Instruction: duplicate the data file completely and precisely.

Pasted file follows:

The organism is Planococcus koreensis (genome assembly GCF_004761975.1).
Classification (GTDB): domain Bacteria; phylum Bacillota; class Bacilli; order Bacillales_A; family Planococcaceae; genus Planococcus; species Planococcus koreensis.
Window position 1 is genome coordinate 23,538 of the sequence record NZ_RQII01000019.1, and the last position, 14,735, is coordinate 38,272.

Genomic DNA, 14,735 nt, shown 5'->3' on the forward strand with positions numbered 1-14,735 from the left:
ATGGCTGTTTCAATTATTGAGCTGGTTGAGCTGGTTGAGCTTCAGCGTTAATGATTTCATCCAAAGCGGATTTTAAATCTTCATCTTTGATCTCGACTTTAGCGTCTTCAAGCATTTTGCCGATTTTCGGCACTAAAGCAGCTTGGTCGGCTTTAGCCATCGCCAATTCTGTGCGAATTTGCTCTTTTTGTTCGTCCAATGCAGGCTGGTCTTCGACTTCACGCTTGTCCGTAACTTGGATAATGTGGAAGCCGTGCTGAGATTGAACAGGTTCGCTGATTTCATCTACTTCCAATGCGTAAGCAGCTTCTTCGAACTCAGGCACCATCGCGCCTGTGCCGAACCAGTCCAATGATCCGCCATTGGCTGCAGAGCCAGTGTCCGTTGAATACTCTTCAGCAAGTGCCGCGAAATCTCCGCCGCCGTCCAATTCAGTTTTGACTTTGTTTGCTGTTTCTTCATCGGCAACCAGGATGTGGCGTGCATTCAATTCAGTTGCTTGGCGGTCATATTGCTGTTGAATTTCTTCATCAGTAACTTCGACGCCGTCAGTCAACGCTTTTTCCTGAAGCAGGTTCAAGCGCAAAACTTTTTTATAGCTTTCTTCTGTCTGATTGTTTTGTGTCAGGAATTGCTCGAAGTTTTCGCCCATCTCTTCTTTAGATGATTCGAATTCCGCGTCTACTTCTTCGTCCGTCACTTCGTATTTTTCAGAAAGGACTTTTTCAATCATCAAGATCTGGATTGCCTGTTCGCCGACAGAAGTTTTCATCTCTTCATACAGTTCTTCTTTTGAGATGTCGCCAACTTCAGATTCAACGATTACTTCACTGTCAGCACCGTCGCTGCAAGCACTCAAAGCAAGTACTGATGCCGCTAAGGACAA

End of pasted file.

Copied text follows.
The organism is Planococcus koreensis (genome assembly GCF_004761975.1).
Classification (GTDB): domain Bacteria; phylum Bacillota; class Bacilli; order Bacillales_A; family Planococcaceae; genus Planococcus; species Planococcus koreensis.
Window position 1 is genome coordinate 23,538 of the sequence record NZ_RQII01000019.1, and the last position, 14,735, is coordinate 38,272.

Genomic DNA, 14,735 nt, shown 5'->3' on the forward strand with positions numbered 1-14,735 from the left:
ATGGCTGTTTCAATTATTGAGCTGGTTGAGCTGGTTGAGCTTCAGCGTTAATGATTTCATCCAAAGCGGATTTTAAATCTTCATCTTTGATCTCGACTTTAGCGTCTTCAAGCATTTTGCCGATTTTCGGCACTAAAGCAGCTTGGTCGGCTTTAGCCATCGCCAATTCTGTGCGAATTTGCTCTTTTTGTTCGTCCAATGCAGGCTGGTCTTCGACTTCACGCTTGTCCGTAACTTGGATAATGTGGAAGCCGTGCTGAGATTGAACAGGTTCGCTGATTTCATCTACTTCCAATGCGTAAGCAGCTTCTTCGAACTCAGGCACCATCGCGCCTGTGCCGAACCAGTCCAATGATCCGCCATTGGCTGCAGAGCCAGTGTCCGTTGAATACTCTTCAGCAAGTGCCGCGAAATCTCCGCCGCCGTCCAATTCAGTTTTGACTTTGTTTGCTGTTTCTTCATCGGCAACCAGGATGTGGCGTGCATTCAATTCAGTTGCTTGGCGGTCATATTGCTGTTGAATTTCTTCATCAGTAACTTCGACGCCGTCAGTCAACGCTTTTTCCTGAAGCAGGTTCAAGCGCAAAACTTTTTTATAGCTTTCTTCTGTCTGATTGTTTTGTGTCAGGAATTGCTCGAAGTTTTCGCCCATCTCTTCTTTAGATGATTCGAATTCCGCGTCTACTTCTTCGTCCGTCACTTCGTATTTTTCAGAAAGGACTTTTTCAATCATCAAGATCTGGATTGCCTGTTCGCCGACAGAAGTTTTCATCTCTTCATACAGTTCTTCTTTTGAGATGTCGCCAACTTCAGATTCAACGATTACTTCACTGTCAGCACCGTCGCTGCAAGCACTCAAAGCAAGTACTGATGCCGCTAAGGACAA